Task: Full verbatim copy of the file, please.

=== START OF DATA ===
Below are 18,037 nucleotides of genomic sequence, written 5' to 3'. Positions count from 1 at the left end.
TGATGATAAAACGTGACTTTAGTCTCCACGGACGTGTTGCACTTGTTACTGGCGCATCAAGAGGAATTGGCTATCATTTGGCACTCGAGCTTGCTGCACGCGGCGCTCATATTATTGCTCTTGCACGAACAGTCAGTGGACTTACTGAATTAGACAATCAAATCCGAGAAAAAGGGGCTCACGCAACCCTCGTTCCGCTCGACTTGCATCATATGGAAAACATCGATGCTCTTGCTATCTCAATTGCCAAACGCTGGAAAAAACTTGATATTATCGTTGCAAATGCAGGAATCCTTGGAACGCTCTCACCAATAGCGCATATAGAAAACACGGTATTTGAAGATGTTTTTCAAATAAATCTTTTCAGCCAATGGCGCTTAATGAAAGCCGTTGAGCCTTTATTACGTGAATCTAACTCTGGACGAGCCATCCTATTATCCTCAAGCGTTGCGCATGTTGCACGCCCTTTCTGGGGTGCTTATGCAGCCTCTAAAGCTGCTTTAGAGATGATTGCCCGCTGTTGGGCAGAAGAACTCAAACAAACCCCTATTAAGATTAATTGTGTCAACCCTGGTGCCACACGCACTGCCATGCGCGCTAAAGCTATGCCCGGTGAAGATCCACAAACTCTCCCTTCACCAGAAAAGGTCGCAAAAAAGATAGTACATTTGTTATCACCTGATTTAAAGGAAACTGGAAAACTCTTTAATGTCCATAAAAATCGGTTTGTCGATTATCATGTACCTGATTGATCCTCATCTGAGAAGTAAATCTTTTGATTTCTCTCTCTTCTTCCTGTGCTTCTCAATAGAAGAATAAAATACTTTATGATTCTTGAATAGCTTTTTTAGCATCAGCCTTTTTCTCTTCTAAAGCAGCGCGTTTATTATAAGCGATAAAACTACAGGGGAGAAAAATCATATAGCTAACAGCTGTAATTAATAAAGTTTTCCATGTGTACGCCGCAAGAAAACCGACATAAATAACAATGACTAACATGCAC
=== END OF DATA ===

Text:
Below are 18,037 nucleotides of genomic sequence, written 5' to 3'. Positions count from 1 at the left end.
TGATGATAAAACGTGACTTTAGTCTCCACGGACGTGTTGCACTTGTTACTGGCGCATCAAGAGGAATTGGCTATCATTTGGCACTCGAGCTTGCTGCACGCGGCGCTCATATTATTGCTCTTGCACGAACAGTCAGTGGACTTACTGAATTAGACAATCAAATCCGAGAAAAAGGGGCTCACGCAACCCTCGTTCCGCTCGACTTGCATCATATGGAAAACATCGATGCTCTTGCTATCTCAATTGCCAAACGCTGGAAAAAACTTGATATTATCGTTGCAAATGCAGGAATCCTTGGAACGCTCTCACCAATAGCGCATATAGAAAACACGGTATTTGAAGATGTTTTTCAAATAAATCTTTTCAGCCAATGGCGCTTAATGAAAGCCGTTGAGCCTTTATTACGTGAATCTAACTCTGGACGAGCCATCCTATTATCCTCAAGCGTTGCGCATGTTGCACGCCCTTTCTGGGGTGCTTATGCAGCCTCTAAAGCTGCTTTAGAGATGATTGCCCGCTGTTGGGCAGAAGAACTCAAACAAACCCCTATTAAGATTAATTGTGTCAACCCTGGTGCCACACGCACTGCCATGCGCGCTAAAGCTATGCCCGGTGAAGATCCACAAACTCTCCCTTCACCAGAAAAGGTCGCAAAAAAGATAGTACATTTGTTATCACCTGATTTAAAGGAAACTGGAAAACTCTTTAATGTCCATAAAAATCGGTTTGTCGATTATCATGTACCTGATTGATCCTCATCTGAGAAGTAAATCTTTTGATTTCTCTCTCTTCTTCCTGTGCTTCTCAATAGAAGAATAAAATACTTTATGATTCTTGAATAGCTTTTTTAGCATCAGCCTTTTTCTCTTCTAAAGCAGCGCGTTTATTATAAGCGATAAAACTACAGGGGAGAAAAATCATATAGCTAACAGCTGTAATTAATAAAGTTTTCCATGTGTACGCCGCAAGAAAACCGACATAAATAACAATGACTAACATGCAC